Undergraduate Honors Theses

Thesis Defended

Spring 2013

Document Type



Psychology & Neuroscience

First Advisor

Dr. Tiffany A. Ito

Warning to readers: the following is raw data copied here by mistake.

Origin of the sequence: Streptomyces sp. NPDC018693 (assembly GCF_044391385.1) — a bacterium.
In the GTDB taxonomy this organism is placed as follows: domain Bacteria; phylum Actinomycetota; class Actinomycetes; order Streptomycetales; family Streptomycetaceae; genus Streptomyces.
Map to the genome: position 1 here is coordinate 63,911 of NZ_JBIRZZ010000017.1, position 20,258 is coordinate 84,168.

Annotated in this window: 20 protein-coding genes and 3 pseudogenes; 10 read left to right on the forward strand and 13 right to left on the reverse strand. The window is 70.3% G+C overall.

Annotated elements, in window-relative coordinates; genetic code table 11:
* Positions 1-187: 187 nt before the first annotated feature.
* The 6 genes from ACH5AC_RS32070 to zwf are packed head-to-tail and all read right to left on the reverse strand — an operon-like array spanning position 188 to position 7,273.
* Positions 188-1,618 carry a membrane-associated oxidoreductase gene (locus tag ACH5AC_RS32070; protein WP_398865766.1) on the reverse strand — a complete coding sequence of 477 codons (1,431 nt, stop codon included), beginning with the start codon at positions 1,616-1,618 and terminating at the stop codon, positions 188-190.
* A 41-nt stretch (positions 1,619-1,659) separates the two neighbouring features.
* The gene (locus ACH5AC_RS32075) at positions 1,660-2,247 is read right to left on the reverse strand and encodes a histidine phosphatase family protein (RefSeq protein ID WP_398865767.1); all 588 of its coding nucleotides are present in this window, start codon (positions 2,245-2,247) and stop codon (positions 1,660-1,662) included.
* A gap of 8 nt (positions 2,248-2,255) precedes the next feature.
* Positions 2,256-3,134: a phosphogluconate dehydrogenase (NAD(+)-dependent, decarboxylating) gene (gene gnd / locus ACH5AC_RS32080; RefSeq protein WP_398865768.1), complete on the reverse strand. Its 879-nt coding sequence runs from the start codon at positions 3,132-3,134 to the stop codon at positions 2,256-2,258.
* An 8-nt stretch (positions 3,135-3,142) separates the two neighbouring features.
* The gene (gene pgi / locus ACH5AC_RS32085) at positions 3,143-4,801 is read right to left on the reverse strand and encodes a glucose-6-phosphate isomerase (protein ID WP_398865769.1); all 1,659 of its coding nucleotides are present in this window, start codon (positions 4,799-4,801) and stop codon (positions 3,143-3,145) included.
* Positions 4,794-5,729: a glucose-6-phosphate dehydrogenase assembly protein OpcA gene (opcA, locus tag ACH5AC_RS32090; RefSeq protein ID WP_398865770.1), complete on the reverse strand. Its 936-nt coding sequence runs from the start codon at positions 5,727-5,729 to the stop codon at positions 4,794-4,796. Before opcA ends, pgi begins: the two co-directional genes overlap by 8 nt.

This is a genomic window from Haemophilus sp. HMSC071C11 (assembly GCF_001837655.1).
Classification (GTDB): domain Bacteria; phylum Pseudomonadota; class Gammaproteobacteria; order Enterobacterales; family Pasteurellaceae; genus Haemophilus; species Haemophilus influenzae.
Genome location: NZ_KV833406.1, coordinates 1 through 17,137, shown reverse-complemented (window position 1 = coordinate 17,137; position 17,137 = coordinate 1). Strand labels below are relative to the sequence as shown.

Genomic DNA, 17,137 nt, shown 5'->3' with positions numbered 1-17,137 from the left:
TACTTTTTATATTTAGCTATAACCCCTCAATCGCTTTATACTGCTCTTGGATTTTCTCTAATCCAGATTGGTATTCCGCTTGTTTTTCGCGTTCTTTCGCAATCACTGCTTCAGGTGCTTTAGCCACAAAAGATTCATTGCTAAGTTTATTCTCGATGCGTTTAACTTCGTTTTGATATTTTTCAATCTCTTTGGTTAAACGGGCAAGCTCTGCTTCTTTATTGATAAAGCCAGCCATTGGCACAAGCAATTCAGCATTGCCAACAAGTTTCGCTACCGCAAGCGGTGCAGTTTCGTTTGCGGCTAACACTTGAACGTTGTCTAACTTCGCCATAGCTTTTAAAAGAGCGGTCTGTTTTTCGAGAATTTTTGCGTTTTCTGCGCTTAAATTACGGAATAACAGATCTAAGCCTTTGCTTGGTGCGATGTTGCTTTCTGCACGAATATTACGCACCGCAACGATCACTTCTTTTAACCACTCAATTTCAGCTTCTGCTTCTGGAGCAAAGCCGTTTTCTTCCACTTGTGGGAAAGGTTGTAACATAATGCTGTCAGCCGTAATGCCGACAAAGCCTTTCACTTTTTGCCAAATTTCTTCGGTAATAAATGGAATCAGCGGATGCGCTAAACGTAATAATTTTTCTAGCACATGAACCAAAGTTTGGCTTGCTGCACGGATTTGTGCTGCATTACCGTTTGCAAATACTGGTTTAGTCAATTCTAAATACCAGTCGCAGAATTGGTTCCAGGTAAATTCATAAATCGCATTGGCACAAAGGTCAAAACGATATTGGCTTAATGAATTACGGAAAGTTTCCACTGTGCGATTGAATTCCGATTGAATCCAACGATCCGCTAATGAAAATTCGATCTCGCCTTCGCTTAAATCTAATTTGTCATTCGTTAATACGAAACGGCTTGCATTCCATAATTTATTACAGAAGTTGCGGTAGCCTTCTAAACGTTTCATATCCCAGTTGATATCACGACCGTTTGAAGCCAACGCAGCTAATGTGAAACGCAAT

The purpose of this study was to determine how executive function (EF) ability modulates stereotype-derived responses on a specific implicit bias task at different response window lengths. Each participant completed two EF tasks and one version of the weapon identification task (WIT). The EF tasks were used to measure participants’ abilities to control their responses and the WIT was used as a measure of implicit racial bias. It was found that participants made more stereotypical misidentifications at shorter response windows and responded faster to stereotype-congruent trials at longer response windows, both of which directly replicate previous research. But, EF ability could only be used to predict bias in reaction times. This finding does not replicate previous research findings for stereotypical misidentifications, despite similarities in experimental design between this study and previous research. Because of the low number of participants per condition and the lack of consistent patterns of results, there are significant limitations in the conclusions that can be drawn from this study. Reasons for why the results were sporadically significant are discussed.